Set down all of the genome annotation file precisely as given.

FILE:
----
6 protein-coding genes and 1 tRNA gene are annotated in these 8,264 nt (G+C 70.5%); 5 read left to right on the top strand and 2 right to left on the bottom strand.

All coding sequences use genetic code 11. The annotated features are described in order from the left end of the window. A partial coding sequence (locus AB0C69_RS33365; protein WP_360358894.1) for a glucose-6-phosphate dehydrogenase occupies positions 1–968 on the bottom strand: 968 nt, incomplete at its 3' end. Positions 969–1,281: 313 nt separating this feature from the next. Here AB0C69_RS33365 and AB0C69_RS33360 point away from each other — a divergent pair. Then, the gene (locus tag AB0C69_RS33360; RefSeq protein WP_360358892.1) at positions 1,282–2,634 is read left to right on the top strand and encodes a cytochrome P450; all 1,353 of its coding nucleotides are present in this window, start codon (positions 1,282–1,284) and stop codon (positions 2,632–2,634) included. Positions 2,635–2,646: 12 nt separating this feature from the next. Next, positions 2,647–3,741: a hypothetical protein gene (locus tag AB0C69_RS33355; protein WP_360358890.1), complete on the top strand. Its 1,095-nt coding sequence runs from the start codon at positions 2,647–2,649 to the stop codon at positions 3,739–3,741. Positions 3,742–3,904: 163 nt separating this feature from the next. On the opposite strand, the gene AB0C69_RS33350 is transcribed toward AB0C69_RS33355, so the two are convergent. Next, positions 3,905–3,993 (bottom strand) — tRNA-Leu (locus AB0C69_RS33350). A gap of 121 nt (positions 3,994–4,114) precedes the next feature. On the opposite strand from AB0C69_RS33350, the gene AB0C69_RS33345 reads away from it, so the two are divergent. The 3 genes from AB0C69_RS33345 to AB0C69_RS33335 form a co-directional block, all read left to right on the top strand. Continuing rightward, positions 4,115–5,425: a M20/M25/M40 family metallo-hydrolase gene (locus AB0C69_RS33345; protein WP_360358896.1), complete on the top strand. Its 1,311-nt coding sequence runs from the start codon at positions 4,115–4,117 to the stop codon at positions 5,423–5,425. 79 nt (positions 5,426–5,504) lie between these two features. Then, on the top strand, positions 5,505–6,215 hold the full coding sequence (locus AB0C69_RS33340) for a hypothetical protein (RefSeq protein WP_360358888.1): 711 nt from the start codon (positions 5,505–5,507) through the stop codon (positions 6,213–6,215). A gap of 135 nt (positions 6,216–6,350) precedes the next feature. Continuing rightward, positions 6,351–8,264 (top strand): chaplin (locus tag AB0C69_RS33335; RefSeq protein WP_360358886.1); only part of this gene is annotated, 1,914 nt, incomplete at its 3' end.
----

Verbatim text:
6 protein-coding genes and 1 tRNA gene are annotated in these 8,264 nt (G+C 70.5%); 5 read left to right on the top strand and 2 right to left on the bottom strand.

All coding sequences use genetic code 11. The annotated features are described in order from the left end of the window. A partial coding sequence (locus AB0C69_RS33365; protein WP_360358894.1) for a glucose-6-phosphate dehydrogenase occupies positions 1–968 on the bottom strand: 968 nt, incomplete at its 3' end. Positions 969–1,281: 313 nt separating this feature from the next. Here AB0C69_RS33365 and AB0C69_RS33360 point away from each other — a divergent pair. Then, the gene (locus tag AB0C69_RS33360; RefSeq protein WP_360358892.1) at positions 1,282–2,634 is read left to right on the top strand and encodes a cytochrome P450; all 1,353 of its coding nucleotides are present in this window, start codon (positions 1,282–1,284) and stop codon (positions 2,632–2,634) included. Positions 2,635–2,646: 12 nt separating this feature from the next. Next, positions 2,647–3,741: a hypothetical protein gene (locus tag AB0C69_RS33355; protein WP_360358890.1), complete on the top strand. Its 1,095-nt coding sequence runs from the start codon at positions 2,647–2,649 to the stop codon at positions 3,739–3,741. Positions 3,742–3,904: 163 nt separating this feature from the next. On the opposite strand, the gene AB0C69_RS33350 is transcribed toward AB0C69_RS33355, so the two are convergent. Next, positions 3,905–3,993 (bottom strand) — tRNA-Leu (locus AB0C69_RS33350). A gap of 121 nt (positions 3,994–4,114) precedes the next feature. On the opposite strand from AB0C69_RS33350, the gene AB0C69_RS33345 reads away from it, so the two are divergent. The 3 genes from AB0C69_RS33345 to AB0C69_RS33335 form a co-directional block, all read left to right on the top strand. Continuing rightward, positions 4,115–5,425: a M20/M25/M40 family metallo-hydrolase gene (locus AB0C69_RS33345; protein WP_360358896.1), complete on the top strand. Its 1,311-nt coding sequence runs from the start codon at positions 4,115–4,117 to the stop codon at positions 5,423–5,425. 79 nt (positions 5,426–5,504) lie between these two features. Then, on the top strand, positions 5,505–6,215 hold the full coding sequence (locus AB0C69_RS33340) for a hypothetical protein (RefSeq protein WP_360358888.1): 711 nt from the start codon (positions 5,505–5,507) through the stop codon (positions 6,213–6,215). A gap of 135 nt (positions 6,216–6,350) precedes the next feature. Continuing rightward, positions 6,351–8,264 (top strand): chaplin (locus tag AB0C69_RS33335; RefSeq protein WP_360358886.1); only part of this gene is annotated, 1,914 nt, incomplete at its 3' end.